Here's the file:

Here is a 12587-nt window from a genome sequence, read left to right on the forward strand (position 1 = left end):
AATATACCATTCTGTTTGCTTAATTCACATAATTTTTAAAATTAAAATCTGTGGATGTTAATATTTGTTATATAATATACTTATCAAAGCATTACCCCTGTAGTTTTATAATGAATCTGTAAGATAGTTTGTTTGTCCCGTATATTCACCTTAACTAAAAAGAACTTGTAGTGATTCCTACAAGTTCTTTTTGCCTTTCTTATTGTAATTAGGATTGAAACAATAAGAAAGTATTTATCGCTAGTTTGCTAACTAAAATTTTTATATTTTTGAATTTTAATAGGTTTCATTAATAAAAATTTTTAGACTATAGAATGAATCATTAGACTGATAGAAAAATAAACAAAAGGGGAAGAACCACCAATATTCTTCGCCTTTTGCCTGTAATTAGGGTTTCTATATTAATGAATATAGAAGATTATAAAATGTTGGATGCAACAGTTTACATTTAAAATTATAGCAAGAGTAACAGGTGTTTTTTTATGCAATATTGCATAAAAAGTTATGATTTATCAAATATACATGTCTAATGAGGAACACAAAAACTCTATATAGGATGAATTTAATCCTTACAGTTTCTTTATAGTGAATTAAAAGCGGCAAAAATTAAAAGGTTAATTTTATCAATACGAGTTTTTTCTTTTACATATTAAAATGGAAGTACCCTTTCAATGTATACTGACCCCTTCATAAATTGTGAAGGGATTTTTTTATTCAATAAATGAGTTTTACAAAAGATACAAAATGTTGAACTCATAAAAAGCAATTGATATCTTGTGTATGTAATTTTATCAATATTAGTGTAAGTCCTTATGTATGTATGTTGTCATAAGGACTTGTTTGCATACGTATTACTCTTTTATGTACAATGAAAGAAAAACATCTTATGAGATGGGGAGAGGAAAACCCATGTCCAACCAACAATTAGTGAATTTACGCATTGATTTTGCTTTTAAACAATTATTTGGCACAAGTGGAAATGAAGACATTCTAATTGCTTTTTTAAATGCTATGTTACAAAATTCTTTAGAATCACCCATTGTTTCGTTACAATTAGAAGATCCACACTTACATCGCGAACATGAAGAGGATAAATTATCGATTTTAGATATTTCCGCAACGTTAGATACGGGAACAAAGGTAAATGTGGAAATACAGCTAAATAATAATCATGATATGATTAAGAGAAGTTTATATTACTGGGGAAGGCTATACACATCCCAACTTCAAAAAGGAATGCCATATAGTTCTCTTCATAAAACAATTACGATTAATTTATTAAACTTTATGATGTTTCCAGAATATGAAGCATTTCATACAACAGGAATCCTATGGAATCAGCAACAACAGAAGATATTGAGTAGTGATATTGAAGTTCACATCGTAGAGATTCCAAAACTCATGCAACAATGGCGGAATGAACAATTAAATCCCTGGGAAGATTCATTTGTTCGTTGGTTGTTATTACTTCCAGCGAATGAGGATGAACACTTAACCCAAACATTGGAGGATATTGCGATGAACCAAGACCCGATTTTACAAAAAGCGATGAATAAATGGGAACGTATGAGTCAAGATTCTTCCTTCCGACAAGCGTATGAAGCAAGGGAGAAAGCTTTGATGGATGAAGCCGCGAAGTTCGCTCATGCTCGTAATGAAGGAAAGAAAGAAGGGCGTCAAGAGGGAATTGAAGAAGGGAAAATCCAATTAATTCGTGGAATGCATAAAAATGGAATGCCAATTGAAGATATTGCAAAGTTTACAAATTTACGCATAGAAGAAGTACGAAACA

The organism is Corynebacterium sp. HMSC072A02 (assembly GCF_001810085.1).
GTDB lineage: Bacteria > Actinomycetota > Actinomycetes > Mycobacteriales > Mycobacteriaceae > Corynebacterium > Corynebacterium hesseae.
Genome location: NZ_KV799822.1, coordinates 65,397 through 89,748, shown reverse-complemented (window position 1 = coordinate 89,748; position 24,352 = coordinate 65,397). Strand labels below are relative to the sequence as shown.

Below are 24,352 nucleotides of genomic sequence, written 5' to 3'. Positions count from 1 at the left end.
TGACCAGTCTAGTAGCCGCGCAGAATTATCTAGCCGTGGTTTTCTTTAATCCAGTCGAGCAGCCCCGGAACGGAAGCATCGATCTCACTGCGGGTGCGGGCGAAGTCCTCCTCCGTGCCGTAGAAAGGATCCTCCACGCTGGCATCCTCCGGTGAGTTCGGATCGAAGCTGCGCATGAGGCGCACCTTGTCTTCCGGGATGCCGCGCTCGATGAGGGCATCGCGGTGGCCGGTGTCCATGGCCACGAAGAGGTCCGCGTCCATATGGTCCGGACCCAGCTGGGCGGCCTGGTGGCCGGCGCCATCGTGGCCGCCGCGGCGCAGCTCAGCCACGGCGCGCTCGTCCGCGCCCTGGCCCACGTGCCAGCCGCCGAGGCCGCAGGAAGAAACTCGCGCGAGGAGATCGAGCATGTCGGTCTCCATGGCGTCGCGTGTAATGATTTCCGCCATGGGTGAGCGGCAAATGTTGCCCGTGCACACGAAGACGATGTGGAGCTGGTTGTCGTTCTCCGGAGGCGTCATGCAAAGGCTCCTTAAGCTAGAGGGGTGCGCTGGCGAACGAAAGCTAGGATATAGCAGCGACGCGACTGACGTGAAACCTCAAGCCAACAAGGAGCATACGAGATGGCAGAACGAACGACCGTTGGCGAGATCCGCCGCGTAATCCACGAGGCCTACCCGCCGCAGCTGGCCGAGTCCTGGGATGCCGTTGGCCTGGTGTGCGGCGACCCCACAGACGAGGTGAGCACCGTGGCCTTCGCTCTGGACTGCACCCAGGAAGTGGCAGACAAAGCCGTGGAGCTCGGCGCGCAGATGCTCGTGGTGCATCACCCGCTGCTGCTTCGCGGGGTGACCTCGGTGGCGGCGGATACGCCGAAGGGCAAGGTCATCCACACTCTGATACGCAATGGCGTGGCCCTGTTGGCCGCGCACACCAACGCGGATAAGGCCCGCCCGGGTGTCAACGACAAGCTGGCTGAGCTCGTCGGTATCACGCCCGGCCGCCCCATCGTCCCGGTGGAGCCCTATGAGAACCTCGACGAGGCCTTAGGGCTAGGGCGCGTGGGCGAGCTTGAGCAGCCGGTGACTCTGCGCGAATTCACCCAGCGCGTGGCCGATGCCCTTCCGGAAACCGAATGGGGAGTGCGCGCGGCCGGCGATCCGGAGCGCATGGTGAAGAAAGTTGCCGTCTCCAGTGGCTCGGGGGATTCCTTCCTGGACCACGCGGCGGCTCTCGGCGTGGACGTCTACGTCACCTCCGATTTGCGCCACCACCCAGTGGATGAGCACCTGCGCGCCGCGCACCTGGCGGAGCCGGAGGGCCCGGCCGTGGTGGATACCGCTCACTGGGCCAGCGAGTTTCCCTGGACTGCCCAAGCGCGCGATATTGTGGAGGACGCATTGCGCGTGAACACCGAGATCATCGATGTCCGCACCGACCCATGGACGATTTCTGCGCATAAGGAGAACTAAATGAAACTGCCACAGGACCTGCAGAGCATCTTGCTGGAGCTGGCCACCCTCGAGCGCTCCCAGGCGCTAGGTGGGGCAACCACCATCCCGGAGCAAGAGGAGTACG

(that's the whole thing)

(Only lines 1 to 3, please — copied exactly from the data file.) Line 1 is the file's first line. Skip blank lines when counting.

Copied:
Here is a 12587-nt window from a genome sequence, read left to right on the forward strand (position 1 = left end):
AATATACCATTCTGTTTGCTTAATTCACATAATTTTTAAAATTAAAATCTGTGGATGTTAATATTTGTTATATAATATACTTATCAAAGCATTACCCCTGTAGTTTTATAATGAATCTGTAAGATAGTTTGTTTGTCCCGTATATTCACCTTAACTAAAAAGAACTTGTAGTGATTCCTACAAGTTCTTTTTGCCTTTCTTATTGTAATTAGGATTGAAACAATAAGAAAGTATTTATCGCTAGTTTGCTAACTAAAATTTTTATATTTTTGAATTTTAATAGGTTTCATTAATAAAAATTTTTAGACTATAGAATGAATCATTAGACTGATAGAAAAATAAACAAAAGGGGAAGAACCACCAATATTCTTCGCCTTTTGCCTGTAATTAGGGTTTCTATATTAATGAATATAGAAGATTATAAAATGTTGGATGCAACAGTTTACATTTAAAATTATAGCAAGAGTAACAGGTGTTTTTTTATGCAATATTGCATAAAAAGTTATGATTTATCAAATATACATGTCTAATGAGGAACACAAAAACTCTATATAGGATGAATTTAATCCTTACAGTTTCTTTATAGTGAATTAAAAGCGGCAAAAATTAAAAGGTTAATTTTATCAATACGAGTTTTTTCTTTTACATATTAAAATGGAAGTACCCTTTCAATGTATACTGACCCCTTCATAAATTGTGAAGGGATTTTTTTATTCAATAAATGAGTTTTACAAAAGATACAAAATGTTGAACTCATAAAAAGCAATTGATATCTTGTGTATGTAATTTTATCAATATTAGTGTAAGTCCTTATGTATGTATGTTGTCATAAGGACTTGTTTGCATACGTATTACTCTTTTATGTACAATGAAAGAAAAACATCTTATGAGATGGGGAGAGGAAAACCCATGTCCAACCAACAATTAGTGAATTTACGCATTGATTTTGCTTTTAAACAATTATTTGGCACAAGTGGAAATGAAGACATTCTAATTGCTTTTTTAAATGCTATGTTACAAAATTCTTTAGAATCACCCATTGTTTCGTTACAATTAGAAGATCCACACTTACATCGCGAACATGAAGAGGATAAATTATCGATTTTAGATATTTCCGCAACGTTAGATACGGGAACAAAGGTAAATGTGGAAATACAGCTAAATAATAATCATGATATGATTAAGAGAAGTTTATATTACTGGGGAAGGCTATACACATCCCAACTTCAAAAAGGAATGCCATATAGTTCTCTTCATAAAACAATTACGATTAATTTATTAAACTTTATGATGTTTCCAGAATATGAAGCATTTCATACAACAGGAATCCTATGGAATCAGCAACAACAGAAGATATTGAGTAGTGATATTGAAGTTCACATCGTAGAGATTCCAAAACTCATGCAACAATGGCGGAATGAACAATTAAATCCCTGGGAAGATTCATTTGTTCGTTGGTTGTTATTACTTCCAGCGAATGAGGATGAACACTTAACCCAAACATTGGAGGATATTGCGATGAACCAAGACCCGATTTTACAAAAAGCGATGAATAAATGGGAACGTATGAGTCAAGATTCTTCCTTCCGACAAGCGTATGAAGCAAGGGAGAAAGCTTTGATGGATGAAGCCGCGAAGTTCGCTCATGCTCGTAATGAAGGAAAGAAAGAAGGGCGTCAAGAGGGAATTGAAGAAGGGAAAATCCAATTAATTCGTGGAATGCATAAAAATGGAATGCCAATTGAAGATATTGCAAAGTTTACAAATTTACGCATAGAAGAAGTACGAAACA

The organism is Corynebacterium sp. HMSC072A02 (assembly GCF_001810085.1).